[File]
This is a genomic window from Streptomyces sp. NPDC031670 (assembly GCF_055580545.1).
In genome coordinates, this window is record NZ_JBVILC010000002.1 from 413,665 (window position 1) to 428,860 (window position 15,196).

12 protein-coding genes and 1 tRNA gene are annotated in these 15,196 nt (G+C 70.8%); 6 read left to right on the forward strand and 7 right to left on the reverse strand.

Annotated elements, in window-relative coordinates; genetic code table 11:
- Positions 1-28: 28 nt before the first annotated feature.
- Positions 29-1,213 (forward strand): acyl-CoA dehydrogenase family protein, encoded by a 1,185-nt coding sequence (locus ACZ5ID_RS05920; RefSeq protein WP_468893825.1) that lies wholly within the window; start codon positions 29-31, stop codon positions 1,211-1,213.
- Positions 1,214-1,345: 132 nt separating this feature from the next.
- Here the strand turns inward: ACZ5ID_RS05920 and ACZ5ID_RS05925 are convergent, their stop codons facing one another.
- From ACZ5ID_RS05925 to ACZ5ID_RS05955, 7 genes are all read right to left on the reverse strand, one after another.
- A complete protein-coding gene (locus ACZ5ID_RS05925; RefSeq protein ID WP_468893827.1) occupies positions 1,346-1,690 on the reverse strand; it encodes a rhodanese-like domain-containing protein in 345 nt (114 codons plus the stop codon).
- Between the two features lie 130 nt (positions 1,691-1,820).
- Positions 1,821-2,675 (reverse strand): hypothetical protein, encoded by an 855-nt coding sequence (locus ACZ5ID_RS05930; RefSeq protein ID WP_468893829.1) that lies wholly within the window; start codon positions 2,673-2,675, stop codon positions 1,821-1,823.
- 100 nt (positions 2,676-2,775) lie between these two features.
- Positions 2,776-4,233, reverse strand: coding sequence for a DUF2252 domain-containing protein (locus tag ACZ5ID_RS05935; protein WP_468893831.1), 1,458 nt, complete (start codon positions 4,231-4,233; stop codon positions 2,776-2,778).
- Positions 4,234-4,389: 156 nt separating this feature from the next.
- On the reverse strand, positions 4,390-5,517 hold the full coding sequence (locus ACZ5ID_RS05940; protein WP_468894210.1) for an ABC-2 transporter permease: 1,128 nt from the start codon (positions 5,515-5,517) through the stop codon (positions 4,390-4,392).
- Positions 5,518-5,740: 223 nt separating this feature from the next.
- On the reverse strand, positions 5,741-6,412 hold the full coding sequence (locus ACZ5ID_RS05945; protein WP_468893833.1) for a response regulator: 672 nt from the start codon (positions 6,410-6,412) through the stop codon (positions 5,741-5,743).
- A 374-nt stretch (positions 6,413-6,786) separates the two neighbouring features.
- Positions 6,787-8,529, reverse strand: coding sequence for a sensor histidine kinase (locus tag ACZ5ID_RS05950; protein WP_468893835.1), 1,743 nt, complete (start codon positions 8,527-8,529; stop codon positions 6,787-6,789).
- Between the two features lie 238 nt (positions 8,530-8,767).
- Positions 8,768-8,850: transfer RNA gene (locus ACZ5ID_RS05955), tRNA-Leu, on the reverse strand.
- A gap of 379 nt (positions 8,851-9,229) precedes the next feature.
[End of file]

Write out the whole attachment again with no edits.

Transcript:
This is a genomic window from Streptomyces sp. NPDC031670 (assembly GCF_055580545.1).
In genome coordinates, this window is record NZ_JBVILC010000002.1 from 413,665 (window position 1) to 428,860 (window position 15,196).

12 protein-coding genes and 1 tRNA gene are annotated in these 15,196 nt (G+C 70.8%); 6 read left to right on the forward strand and 7 right to left on the reverse strand.

Annotated elements, in window-relative coordinates; genetic code table 11:
- Positions 1-28: 28 nt before the first annotated feature.
- Positions 29-1,213 (forward strand): acyl-CoA dehydrogenase family protein, encoded by a 1,185-nt coding sequence (locus ACZ5ID_RS05920; RefSeq protein WP_468893825.1) that lies wholly within the window; start codon positions 29-31, stop codon positions 1,211-1,213.
- Positions 1,214-1,345: 132 nt separating this feature from the next.
- Here the strand turns inward: ACZ5ID_RS05920 and ACZ5ID_RS05925 are convergent, their stop codons facing one another.
- From ACZ5ID_RS05925 to ACZ5ID_RS05955, 7 genes are all read right to left on the reverse strand, one after another.
- A complete protein-coding gene (locus ACZ5ID_RS05925; RefSeq protein ID WP_468893827.1) occupies positions 1,346-1,690 on the reverse strand; it encodes a rhodanese-like domain-containing protein in 345 nt (114 codons plus the stop codon).
- Between the two features lie 130 nt (positions 1,691-1,820).
- Positions 1,821-2,675 (reverse strand): hypothetical protein, encoded by an 855-nt coding sequence (locus ACZ5ID_RS05930; RefSeq protein ID WP_468893829.1) that lies wholly within the window; start codon positions 2,673-2,675, stop codon positions 1,821-1,823.
- 100 nt (positions 2,676-2,775) lie between these two features.
- Positions 2,776-4,233, reverse strand: coding sequence for a DUF2252 domain-containing protein (locus tag ACZ5ID_RS05935; protein WP_468893831.1), 1,458 nt, complete (start codon positions 4,231-4,233; stop codon positions 2,776-2,778).
- Positions 4,234-4,389: 156 nt separating this feature from the next.
- On the reverse strand, positions 4,390-5,517 hold the full coding sequence (locus ACZ5ID_RS05940; protein WP_468894210.1) for an ABC-2 transporter permease: 1,128 nt from the start codon (positions 5,515-5,517) through the stop codon (positions 4,390-4,392).
- Positions 5,518-5,740: 223 nt separating this feature from the next.
- On the reverse strand, positions 5,741-6,412 hold the full coding sequence (locus ACZ5ID_RS05945; protein WP_468893833.1) for a response regulator: 672 nt from the start codon (positions 6,410-6,412) through the stop codon (positions 5,741-5,743).
- A 374-nt stretch (positions 6,413-6,786) separates the two neighbouring features.
- Positions 6,787-8,529, reverse strand: coding sequence for a sensor histidine kinase (locus tag ACZ5ID_RS05950; protein WP_468893835.1), 1,743 nt, complete (start codon positions 8,527-8,529; stop codon positions 6,787-6,789).
- Between the two features lie 238 nt (positions 8,530-8,767).
- Positions 8,768-8,850: transfer RNA gene (locus ACZ5ID_RS05955), tRNA-Leu, on the reverse strand.
- A gap of 379 nt (positions 8,851-9,229) precedes the next feature.